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Arrrrrr! Are There Treasure Hunts in Your Booty? Find Their Values on hobbyDB Now!

Treasure is usually hidden, but thanks to our price guide, its value won’t be – at least, not if it’s the Hot Wheels kind!

Over the last few months, we’ve been working hard to make our price guide a one-of-a-kind resource and today marks an exciting milestone. As well as our Expert Valuations, we’re now calculating values from a variety of sources with the aim of providing the most accurate pricing information for every collectible in the database. First up: Hot Wheels Treasure Hunts!

We’re now displaying calculated values for all of the Treasure Hunts U.S. cards and are working on finishing the values for international long and short cards and sets. As well as being able to check out what your Hunts are worth, we think you’ll be fascinated to see the range of values, from $2 to more than $500 and which ones are the most desirable! Hint; it’s not always the ones you’d think!

Ever wanted to know how much the TV Series Batmobile is worth? Now you can easily find out –

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How about that sweet Dairy Delivery Treasure Hunt – a cool $16.76

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And what about the super cool Cruise Bruiser Treasure Hunt – valued at $22.41

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What’s the value of your favorite Treasure Hunt? For a full explanation of the price guide methodology click here. Interested in getting involved? Contact us to figure out how you can help build out the most accurate collectible price guide in the world!

 

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Cult Scale Models Joins hobbyDB as Latest Official Archive

Cult Scale Models is the latest company to host their Official Archives on hobbyDB. The company specializes in large scale, high end resin models, which is an unusual combination, but when you see some of their offerings, you’ll see how they got their name.

“In the last 100 years of automotive industry many cars have been produced,” their website proudly proclaims. “Some successful cars gained a CULT status, even long after their production had stopped. Cult models now creates these models for you in scale 1:18.” Odd variants of well-known models, unusual nameplates from familiar marques, and underrepresented vintages of otherwise common cars are among their specialties.

Cult Scale Models Aston Martin shooting Brake

If James Bond needed just a bit more room for gadgets or equipment, he might have gone for this Aston Martin DB5 Shooting Brake. Few were produced, few models have been made of it.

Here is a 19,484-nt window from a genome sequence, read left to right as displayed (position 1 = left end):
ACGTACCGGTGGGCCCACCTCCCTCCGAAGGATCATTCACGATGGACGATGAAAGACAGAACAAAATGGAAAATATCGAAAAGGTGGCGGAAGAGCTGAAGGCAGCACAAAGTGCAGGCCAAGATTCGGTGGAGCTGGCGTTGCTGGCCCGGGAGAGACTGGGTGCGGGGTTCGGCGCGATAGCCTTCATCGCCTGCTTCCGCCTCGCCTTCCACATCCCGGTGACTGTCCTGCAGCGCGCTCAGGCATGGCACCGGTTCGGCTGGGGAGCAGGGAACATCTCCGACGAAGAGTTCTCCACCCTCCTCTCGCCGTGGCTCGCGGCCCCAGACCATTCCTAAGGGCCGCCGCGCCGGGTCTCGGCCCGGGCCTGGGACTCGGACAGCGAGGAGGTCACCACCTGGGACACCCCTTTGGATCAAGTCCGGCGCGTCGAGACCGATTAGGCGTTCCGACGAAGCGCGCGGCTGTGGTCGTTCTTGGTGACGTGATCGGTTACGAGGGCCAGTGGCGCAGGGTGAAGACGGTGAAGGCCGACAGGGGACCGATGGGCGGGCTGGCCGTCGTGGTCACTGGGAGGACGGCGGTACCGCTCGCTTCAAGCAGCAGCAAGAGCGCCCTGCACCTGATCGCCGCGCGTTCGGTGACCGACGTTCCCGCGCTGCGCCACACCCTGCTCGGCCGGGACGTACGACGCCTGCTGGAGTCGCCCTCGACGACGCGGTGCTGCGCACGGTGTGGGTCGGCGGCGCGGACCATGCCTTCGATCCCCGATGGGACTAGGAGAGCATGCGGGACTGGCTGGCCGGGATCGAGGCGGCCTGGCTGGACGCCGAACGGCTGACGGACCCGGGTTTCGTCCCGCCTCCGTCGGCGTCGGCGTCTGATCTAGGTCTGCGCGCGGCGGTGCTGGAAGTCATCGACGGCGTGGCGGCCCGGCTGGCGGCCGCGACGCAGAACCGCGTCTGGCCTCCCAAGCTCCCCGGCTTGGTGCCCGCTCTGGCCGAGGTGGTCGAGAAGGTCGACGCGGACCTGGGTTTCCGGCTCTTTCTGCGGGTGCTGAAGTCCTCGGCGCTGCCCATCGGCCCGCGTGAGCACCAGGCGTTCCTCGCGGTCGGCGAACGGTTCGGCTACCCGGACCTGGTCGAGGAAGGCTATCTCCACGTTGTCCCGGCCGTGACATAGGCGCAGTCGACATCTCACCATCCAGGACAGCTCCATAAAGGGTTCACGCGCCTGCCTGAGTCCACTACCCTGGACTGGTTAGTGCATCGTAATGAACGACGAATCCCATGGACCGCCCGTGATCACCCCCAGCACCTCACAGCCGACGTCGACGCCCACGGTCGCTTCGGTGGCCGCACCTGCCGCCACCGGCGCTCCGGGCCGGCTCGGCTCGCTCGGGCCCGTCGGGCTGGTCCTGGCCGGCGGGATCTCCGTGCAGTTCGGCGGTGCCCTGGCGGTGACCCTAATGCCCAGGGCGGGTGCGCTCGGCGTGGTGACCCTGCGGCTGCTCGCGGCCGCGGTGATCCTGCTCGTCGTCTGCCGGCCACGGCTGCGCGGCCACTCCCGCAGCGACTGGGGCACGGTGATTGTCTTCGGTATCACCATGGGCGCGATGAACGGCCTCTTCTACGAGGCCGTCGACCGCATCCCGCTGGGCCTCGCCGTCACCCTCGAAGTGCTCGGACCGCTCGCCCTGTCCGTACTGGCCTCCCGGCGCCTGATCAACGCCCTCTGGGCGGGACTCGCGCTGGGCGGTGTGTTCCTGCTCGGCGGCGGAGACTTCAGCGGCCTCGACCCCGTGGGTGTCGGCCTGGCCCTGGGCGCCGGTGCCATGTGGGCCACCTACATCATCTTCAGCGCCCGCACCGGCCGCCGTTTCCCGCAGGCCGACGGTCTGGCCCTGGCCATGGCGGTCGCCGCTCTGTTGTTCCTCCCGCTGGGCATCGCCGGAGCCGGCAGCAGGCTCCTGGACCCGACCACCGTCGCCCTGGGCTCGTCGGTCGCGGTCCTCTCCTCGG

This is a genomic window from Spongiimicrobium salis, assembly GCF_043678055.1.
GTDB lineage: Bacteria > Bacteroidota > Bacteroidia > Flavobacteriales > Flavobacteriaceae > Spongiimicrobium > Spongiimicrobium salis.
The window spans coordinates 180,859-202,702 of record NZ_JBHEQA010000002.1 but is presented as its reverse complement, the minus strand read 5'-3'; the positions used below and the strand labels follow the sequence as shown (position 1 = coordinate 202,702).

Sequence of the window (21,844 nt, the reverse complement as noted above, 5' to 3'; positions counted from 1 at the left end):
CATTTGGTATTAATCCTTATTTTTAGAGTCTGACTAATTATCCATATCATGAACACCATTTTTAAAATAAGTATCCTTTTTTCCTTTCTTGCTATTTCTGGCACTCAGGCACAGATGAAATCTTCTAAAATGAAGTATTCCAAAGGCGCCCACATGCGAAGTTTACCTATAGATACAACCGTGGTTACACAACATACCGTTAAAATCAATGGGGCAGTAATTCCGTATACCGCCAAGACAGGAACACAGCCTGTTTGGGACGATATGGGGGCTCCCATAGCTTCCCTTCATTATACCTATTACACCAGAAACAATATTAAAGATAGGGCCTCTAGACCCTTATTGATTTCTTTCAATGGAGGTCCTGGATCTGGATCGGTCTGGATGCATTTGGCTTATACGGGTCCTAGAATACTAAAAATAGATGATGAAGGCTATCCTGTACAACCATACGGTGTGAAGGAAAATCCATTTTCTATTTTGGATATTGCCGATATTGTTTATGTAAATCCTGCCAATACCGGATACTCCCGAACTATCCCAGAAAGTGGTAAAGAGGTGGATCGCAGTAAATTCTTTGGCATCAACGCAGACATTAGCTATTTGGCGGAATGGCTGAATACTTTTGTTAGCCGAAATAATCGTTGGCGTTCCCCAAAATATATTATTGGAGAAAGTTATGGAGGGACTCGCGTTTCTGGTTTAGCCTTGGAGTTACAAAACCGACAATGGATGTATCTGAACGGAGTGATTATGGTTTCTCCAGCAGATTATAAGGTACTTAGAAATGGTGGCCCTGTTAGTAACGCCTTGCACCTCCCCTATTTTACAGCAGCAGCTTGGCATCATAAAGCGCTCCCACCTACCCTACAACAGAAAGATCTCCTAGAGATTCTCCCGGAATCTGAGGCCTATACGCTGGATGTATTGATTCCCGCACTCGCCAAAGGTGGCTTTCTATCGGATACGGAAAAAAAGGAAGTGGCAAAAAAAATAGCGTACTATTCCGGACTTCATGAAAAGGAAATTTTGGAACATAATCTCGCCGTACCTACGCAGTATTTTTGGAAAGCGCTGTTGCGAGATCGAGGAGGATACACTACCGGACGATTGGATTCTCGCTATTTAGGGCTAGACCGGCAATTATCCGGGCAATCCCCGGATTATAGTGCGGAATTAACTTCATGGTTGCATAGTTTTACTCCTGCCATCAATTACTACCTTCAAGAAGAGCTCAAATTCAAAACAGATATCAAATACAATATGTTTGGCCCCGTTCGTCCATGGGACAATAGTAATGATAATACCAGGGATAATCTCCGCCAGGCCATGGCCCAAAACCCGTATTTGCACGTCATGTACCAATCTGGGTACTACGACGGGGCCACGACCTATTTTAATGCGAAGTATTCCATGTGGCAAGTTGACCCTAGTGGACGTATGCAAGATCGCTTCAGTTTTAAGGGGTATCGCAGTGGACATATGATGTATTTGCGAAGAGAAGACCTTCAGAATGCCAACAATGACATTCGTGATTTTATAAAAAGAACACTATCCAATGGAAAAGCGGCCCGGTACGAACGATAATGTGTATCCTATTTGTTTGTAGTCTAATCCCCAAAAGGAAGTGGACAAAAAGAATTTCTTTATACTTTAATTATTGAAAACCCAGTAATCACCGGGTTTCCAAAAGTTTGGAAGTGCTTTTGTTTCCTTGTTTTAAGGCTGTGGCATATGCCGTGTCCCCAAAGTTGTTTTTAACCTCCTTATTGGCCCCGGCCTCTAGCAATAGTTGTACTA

Cult Models is the brainchild of ID bv, the business of Jaap van Dijk and Mark Asbreuk. If those names sounds familiar to collectors, they are also the founders of Matrix Scale Models. “I have always been interested in cars and during my studies I worked at Volvocar company in the design department,” said Jaap van Dijk,  “End of the nineties, I decided to step out and became my own boss.”  Mark had started A.M.C. Miniatures which made high-spec 1/18 Scale models.

In 2000 Jaap bought Replicars where Mark after a stint for Modellissimo then worked.  Later they together formed another company, Neo Scale Models. The difference here is while those brands mostly focus on 1/43 scale models, Cult does theirs in 1/18 only.

Cult Scale Models Mini ClubmanFor instance, despite changing marques a few times, the iconic Mini Cooper didn’t change its styling much during its original production. But in 1969, BMC decided a more modern replacement was needed. Enter the Mini 1275GT and the Mini Clubman. The “hot dog” grill and headlight design was met with a mixed reaction and the original 1959 face (which continued alongside it) ended up out-living it by 20 years. Since then, however, the Clubman has developed a devoted following, for whom Cult offers a 1974 Clubman Estate.

Cult Scale Models Aston Martin LagondaOr take the Aston Martin Lagonda… with its wedgy, very long coachwork, it’s one of the more controversial Aston Martins ever produced. Which is why there aren’t a lot of models of it. (Johnny Lightning made one in 1/64, just to be part of their Evel Knievel series). But Cult was willing to take a chance on it, and considering the very limited numbers they produce, there will be enough fans to buy them all.

Cult Scale Models Jaguar E TypeAnother example is their Jaguar E-Type. Widely considered one of the most beautiful automotive designs ever, Cult’s model is a later Series II car, which featured some minor changes implemented to accommodate U.S. safety standards at the time. While most companies offer models of the more “pure” early Jags, Cult decided the later one needed some love as well.

Cult Scale Models Volvo BertoneCult’s offerings are mostly European marques, although many of them will be familiar to U.S. collectors, yet just a bit strange. The Volvo 262 Bertone carries much of the boxy styling familiar to the brand, but with a lower, sleeker roofline. You’ve probably seen one in person, maybe, but probably never seen a model of one, either. It’s obscure enough that you forgot about it, but you want one now, and Cult has you covered.

A browse through their Official Archive will reacquaint you with of plenty of other cars that feel oddly familiar or familiarly odd. Either way, you’ll eventually want to be part of this Cult.